How Your Posture Affects Your Life

Greetings and Happy Holidays to everyone. I wanted to get a second newsletter out before the end of the year. It’s been a difficult year with health challenges and some unexpected stresses of life.

One of the most important things I wanted to share with you is how important noticing one’s posture during times of stress can be. I think we all revert to our familiar contracted habits of physicality. When this happens we stay stuck in our mind and body and do not usually make the best decisions. Taking time to pause and realign can make such a difference, not just for your body but for your thinking. Having the practice of checking in with your alignment a few times a day, even once an hour, can give you more energy and certainly improve your posture as well as your mood. So this is just a reminder to take care of your body by taking care of your alignment. It is also important to find easy and fun ways to help you remember to check in with your body and settle your nervous system.  Here is a useful article about posture and mood.  And, please remember the most important part of this is connecting up with your body and allowing movement along the spine and outwards to the limbs.

If you’re at your computer, be sure you have things ergonomically placed by using a supportive chair, stool or ball. Remember, sitting is the new smoking! You need to move your body and find ways to keep a nice straight line, not the head forward crunched over look we usually end up with. This helpful video will give you a good visual sense of how to work with with your posture while sitting at the computer.

Every year it amazes me how much the traffic increases during the month of December. This too is an opportunity to exercise our ability to stay calm and clear in the body. This also helps with clarity of thinking, emotions and actions.  So of course it’s also a perfect time to lengthen your spine.  Send your head towards the roof and your sacrum towards the bottom of the car.  There is a much more in-depth explanation in my March 2015 newsletter about posture and driving.

Happy Holidays,
Elaine

Driving, Alignment and Awareness

Have you ever noticed how your body feels after a drive? Do you feel more or less relaxed? Is your neck tight? Do you feel shorter or more compressed?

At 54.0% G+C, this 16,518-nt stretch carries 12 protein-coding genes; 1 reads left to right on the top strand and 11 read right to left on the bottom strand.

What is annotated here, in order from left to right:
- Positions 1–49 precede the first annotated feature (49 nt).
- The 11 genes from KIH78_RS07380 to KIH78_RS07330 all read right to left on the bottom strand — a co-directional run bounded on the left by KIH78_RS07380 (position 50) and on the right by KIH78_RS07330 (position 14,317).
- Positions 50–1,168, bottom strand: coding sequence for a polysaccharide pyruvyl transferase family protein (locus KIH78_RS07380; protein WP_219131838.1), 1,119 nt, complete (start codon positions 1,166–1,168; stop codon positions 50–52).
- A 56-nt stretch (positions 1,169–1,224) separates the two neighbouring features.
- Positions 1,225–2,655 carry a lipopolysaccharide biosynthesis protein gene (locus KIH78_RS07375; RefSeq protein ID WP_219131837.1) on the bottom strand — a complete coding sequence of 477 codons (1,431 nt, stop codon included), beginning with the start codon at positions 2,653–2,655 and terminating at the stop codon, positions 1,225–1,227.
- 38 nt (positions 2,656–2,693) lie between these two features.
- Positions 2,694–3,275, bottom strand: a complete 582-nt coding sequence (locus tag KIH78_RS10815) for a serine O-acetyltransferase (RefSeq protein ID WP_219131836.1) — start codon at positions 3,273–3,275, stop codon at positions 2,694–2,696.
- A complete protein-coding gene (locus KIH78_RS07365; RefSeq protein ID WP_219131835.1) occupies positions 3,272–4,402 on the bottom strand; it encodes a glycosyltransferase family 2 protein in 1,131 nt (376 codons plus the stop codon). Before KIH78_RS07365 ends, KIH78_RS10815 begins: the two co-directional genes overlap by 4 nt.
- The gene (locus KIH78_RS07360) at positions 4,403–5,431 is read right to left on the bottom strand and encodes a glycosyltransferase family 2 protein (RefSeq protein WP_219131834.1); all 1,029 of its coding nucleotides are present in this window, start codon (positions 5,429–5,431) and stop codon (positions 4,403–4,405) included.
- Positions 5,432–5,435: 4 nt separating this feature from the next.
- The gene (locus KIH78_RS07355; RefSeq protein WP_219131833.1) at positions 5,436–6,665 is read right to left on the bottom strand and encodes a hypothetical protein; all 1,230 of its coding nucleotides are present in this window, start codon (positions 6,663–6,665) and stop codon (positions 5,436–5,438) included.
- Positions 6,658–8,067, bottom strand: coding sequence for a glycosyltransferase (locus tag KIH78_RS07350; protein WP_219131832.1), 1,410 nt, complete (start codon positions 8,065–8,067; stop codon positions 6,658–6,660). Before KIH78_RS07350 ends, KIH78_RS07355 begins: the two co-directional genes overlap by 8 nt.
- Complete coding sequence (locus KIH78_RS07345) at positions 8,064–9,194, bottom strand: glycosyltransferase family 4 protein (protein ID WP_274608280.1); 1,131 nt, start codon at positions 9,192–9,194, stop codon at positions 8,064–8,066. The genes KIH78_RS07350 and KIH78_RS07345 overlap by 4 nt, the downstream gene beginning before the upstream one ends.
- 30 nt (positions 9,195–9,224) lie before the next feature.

We are all aware of the importance of being attentive when we drive. We are often more aware of our bodies because there is a demand to be awake and present in order to arrive alive. Going unconscious can be done to some extent while driving to familiar destinations. Have you ever gotten to work or your home with no awareness of the drive? Generally our reaction responses will kick in when we need them, but it is disturbing to realize how easy it is to drive on ‘automatic pilot’.

Being conscious of your posture can help you be more aware and present while driving. There are ways to drive which support your alignment and posture while you are behind the wheel. You can arrive with a sense of your spine elongated and shoulders relaxed, it just takes intention and consciousness focus. Try noticing your level of relaxation and how your joints feel as well as your height before you get into your car. First be aware of your skeletal system. Too often we conform or collapse into the shape of the seat we are sitting in. Unfortunately most cars don’t seem to be designed for good posture. Ideally your pelvis should be slightly higher than your knees. The seat firm enough so that you can be aware of the bones you’re sitting on. Too often we sit behind or in front of the sitz bones. You want to be directly over them so that your pelvis is supported.

When your pelvis is in a stable supported position you can lengthen your back and let your head move toward the roof of the car. You want to maintain this height and length while you’re driving. This can easily be done with your breathing as you take a breath and think of breathing into your sitz bones and bringing that breath up along the front of your spine and out the crown of your head. You can let your tailbone and pubic bone point to the seat while the crown of your head is pointing up. Think of sending your head and tail in opposite directions. I can assure you that when you do this consistently you will develop a habit and reach your destination consciously. You can arrive more relaxed and as tall or taller than when you left.